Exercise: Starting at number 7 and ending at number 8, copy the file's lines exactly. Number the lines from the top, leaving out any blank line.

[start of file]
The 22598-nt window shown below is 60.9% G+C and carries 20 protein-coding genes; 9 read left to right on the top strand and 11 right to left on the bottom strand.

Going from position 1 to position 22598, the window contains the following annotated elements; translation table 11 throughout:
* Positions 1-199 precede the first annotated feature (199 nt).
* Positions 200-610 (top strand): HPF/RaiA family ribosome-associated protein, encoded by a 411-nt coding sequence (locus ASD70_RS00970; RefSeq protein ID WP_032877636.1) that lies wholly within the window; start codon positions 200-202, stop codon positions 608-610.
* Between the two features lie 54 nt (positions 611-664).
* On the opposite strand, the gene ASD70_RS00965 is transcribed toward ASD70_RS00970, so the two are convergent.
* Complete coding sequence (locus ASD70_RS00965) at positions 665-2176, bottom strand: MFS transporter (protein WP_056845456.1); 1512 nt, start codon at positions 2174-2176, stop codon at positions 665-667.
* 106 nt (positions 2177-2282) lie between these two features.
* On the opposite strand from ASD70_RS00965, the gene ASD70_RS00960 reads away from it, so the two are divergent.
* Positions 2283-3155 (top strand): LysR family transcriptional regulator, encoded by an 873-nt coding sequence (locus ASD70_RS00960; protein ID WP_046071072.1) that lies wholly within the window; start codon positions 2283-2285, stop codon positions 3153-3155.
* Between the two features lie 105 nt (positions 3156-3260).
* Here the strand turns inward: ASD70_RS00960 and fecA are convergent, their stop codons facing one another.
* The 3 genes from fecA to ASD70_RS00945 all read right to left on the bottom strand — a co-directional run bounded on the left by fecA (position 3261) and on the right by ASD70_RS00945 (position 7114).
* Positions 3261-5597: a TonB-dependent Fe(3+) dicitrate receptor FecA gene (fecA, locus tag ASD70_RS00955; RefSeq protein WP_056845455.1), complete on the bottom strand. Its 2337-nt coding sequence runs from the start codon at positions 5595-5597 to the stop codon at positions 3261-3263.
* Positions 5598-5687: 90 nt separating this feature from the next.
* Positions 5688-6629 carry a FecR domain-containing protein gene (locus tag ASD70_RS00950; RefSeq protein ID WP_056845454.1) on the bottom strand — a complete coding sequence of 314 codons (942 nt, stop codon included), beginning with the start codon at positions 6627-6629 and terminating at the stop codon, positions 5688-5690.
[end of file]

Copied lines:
* Complete coding sequence (locus ASD70_RS00965) at positions 665-2176, bottom strand: MFS transporter (protein WP_056845456.1); 1512 nt, start codon at positions 2174-2176, stop codon at positions 665-667.
* 106 nt (positions 2177-2282) lie between these two features.